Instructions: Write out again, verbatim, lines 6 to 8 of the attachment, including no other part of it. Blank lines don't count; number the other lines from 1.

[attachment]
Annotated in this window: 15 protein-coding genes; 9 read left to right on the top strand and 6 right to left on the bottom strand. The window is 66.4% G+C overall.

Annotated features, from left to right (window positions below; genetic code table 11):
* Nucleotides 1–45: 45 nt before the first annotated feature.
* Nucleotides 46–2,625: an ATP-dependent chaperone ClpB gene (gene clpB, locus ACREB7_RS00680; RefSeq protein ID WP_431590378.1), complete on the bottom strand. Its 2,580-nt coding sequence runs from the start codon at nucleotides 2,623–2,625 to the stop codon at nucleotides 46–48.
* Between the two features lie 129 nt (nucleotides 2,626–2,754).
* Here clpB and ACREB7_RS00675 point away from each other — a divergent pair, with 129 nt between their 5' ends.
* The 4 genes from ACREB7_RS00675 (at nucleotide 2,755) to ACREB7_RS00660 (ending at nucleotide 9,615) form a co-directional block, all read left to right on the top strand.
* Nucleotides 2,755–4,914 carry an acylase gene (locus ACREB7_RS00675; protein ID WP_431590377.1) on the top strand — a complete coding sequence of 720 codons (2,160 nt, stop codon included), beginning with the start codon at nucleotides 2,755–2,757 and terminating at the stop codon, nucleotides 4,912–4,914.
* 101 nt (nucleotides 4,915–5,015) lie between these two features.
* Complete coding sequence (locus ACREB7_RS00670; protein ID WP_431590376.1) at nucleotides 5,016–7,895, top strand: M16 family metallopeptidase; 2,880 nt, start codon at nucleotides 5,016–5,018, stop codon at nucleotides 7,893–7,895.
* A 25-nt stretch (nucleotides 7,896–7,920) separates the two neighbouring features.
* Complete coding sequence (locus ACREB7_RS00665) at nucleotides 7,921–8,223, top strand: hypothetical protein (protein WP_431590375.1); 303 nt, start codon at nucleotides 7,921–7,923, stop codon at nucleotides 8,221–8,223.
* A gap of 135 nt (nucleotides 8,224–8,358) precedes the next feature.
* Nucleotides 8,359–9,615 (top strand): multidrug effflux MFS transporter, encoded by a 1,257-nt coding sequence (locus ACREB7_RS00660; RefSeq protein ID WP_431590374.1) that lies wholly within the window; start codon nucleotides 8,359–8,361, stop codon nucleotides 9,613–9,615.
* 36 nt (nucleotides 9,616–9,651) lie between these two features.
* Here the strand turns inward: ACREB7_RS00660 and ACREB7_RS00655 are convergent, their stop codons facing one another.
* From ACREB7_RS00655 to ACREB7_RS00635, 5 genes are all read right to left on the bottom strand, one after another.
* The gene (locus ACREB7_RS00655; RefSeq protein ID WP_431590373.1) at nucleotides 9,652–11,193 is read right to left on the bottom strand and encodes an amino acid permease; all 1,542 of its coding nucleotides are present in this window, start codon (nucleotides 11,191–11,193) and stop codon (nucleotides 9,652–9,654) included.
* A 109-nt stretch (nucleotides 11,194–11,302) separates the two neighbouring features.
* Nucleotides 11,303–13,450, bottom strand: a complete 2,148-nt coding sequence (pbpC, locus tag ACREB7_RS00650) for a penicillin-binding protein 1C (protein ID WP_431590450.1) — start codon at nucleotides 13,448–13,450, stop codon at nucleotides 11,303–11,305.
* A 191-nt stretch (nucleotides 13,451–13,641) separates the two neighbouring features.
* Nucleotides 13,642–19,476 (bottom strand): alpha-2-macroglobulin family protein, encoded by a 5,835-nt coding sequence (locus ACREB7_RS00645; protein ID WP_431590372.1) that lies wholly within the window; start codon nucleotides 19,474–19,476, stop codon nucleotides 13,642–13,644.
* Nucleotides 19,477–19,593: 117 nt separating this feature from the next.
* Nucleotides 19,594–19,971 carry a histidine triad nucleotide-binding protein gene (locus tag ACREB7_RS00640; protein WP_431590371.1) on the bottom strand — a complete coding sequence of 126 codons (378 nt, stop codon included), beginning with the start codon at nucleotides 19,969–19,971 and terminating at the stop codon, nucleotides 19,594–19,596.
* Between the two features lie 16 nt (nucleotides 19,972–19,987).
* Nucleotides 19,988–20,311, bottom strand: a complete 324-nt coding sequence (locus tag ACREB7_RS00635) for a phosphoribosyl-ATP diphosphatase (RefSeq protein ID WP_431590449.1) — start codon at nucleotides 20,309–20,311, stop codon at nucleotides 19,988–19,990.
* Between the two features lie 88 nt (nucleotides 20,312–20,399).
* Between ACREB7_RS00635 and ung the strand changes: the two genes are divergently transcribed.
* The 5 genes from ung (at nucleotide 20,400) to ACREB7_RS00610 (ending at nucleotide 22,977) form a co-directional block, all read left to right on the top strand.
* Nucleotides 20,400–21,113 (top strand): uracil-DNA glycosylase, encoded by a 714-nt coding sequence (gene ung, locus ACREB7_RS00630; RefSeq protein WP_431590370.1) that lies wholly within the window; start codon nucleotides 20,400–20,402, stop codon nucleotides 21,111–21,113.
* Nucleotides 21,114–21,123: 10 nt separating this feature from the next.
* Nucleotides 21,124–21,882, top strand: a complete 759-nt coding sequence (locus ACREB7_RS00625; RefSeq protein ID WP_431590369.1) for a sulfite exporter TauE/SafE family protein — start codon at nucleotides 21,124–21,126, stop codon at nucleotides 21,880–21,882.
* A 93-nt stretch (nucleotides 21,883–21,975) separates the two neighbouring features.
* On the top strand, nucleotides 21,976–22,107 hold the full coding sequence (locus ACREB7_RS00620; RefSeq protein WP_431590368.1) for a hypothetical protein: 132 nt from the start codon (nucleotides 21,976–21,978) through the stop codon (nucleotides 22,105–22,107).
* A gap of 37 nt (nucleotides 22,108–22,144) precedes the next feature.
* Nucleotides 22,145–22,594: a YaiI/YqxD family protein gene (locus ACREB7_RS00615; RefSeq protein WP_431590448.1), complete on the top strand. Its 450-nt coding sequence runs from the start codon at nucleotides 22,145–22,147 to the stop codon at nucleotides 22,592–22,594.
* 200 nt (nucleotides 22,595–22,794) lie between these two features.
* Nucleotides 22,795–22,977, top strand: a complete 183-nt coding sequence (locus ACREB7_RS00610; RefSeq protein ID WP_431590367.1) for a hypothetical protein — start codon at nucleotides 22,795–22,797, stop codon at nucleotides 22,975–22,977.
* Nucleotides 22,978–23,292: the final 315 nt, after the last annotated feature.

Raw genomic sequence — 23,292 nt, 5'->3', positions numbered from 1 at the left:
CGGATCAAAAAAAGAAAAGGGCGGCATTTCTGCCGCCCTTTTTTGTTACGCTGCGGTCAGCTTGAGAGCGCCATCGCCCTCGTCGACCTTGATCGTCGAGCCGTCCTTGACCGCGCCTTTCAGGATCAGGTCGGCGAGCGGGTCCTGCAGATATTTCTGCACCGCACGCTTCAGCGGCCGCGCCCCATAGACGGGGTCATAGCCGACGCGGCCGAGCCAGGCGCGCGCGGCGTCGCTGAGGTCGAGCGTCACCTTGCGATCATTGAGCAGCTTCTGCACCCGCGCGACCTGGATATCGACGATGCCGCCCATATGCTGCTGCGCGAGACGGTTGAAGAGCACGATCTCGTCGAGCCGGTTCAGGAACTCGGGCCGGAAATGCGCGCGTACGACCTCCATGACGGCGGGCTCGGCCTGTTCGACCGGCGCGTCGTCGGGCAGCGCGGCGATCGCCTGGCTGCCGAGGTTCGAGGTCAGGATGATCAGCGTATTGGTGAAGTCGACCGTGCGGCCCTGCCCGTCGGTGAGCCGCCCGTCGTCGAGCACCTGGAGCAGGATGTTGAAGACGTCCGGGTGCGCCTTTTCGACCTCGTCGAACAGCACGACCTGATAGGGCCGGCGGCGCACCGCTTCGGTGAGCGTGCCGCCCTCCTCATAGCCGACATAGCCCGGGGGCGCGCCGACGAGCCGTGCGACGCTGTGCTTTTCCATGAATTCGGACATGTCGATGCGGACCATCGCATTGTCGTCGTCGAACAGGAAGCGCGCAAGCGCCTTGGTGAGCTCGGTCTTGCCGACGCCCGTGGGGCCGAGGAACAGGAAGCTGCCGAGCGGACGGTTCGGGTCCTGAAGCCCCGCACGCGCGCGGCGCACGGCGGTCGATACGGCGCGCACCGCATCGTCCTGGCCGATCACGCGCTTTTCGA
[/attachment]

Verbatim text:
* Here clpB and ACREB7_RS00675 point away from each other — a divergent pair, with 129 nt between their 5' ends.
* The 4 genes from ACREB7_RS00675 (at nucleotide 2,755) to ACREB7_RS00660 (ending at nucleotide 9,615) form a co-directional block, all read left to right on the top strand.
* Nucleotides 2,755–4,914 carry an acylase gene (locus ACREB7_RS00675; protein ID WP_431590377.1) on the top strand — a complete coding sequence of 720 codons (2,160 nt, stop codon included), beginning with the start codon at nucleotides 2,755–2,757 and terminating at the stop codon, nucleotides 4,912–4,914.